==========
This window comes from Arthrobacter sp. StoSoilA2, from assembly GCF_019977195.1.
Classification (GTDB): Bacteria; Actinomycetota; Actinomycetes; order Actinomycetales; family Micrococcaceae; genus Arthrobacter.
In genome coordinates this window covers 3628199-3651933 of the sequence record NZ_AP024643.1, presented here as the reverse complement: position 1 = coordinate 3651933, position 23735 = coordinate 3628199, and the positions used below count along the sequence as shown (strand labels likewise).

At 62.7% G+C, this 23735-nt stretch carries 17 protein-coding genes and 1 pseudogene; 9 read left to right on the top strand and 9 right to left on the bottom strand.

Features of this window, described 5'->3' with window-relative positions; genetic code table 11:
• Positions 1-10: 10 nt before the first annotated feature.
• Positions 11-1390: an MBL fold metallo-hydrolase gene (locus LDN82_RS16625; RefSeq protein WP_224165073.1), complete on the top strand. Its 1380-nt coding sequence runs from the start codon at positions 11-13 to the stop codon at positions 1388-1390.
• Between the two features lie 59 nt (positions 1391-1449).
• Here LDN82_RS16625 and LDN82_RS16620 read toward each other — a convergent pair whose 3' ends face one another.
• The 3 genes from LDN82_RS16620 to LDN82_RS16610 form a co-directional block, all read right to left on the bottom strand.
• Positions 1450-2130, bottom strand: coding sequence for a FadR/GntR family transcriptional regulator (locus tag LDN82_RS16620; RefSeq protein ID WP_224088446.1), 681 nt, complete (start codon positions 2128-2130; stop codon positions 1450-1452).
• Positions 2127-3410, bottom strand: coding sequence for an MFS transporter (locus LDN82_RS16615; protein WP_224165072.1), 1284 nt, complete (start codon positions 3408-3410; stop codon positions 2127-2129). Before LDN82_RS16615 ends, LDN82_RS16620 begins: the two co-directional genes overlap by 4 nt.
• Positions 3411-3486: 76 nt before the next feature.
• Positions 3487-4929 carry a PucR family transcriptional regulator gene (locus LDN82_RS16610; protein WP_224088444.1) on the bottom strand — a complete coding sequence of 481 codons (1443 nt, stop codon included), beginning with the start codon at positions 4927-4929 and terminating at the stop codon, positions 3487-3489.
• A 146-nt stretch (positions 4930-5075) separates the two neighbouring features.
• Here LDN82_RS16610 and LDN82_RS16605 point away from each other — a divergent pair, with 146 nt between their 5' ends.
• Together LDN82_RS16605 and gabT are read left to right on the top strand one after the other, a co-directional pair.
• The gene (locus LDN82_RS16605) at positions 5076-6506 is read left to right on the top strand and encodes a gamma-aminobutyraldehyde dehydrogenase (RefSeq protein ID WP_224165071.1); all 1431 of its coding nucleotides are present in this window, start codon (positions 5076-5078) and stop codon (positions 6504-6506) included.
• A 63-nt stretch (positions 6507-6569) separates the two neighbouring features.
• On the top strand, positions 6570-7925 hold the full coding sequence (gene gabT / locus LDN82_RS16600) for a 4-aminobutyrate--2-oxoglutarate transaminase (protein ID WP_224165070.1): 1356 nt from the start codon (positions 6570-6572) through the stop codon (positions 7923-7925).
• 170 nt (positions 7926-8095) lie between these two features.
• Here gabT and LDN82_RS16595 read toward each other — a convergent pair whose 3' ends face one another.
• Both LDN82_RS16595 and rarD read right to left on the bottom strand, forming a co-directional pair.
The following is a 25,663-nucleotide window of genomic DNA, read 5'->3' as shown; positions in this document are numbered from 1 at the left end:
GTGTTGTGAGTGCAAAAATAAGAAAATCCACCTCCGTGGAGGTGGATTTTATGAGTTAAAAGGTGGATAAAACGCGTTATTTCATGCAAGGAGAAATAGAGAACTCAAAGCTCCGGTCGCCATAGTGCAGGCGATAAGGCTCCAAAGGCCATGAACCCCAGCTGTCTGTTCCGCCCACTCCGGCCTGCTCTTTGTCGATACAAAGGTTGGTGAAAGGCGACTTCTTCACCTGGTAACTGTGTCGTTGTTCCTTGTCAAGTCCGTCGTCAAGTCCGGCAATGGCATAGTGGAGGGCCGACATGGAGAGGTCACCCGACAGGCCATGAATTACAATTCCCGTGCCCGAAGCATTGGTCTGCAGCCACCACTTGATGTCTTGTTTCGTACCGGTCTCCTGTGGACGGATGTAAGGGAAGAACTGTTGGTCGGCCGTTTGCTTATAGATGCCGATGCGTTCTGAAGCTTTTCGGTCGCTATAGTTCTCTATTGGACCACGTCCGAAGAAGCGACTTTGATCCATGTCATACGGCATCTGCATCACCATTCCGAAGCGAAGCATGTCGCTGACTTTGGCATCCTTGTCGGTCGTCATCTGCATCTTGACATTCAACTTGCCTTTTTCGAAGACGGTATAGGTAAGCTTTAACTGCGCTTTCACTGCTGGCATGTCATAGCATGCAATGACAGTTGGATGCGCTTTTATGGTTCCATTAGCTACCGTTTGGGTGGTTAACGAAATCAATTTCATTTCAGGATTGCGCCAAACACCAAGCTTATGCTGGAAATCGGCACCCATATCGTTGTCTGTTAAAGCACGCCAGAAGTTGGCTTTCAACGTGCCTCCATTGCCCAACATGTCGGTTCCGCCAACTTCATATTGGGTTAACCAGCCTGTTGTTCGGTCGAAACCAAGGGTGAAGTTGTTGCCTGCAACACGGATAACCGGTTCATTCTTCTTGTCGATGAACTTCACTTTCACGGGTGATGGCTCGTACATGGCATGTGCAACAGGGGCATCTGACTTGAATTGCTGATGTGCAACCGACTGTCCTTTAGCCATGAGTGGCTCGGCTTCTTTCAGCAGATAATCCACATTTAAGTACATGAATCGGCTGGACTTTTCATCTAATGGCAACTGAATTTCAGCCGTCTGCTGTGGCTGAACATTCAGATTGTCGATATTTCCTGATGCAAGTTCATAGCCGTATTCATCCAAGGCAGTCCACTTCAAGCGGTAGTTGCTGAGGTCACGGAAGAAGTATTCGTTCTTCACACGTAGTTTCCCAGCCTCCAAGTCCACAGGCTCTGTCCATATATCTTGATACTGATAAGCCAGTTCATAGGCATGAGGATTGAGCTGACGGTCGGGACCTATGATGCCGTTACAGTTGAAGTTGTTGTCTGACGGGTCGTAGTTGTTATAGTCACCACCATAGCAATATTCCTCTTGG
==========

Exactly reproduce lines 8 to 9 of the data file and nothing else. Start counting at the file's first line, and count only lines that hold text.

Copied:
• Between the two features lie 59 nt (positions 1391-1449).
• Here LDN82_RS16625 and LDN82_RS16620 read toward each other — a convergent pair whose 3' ends face one another.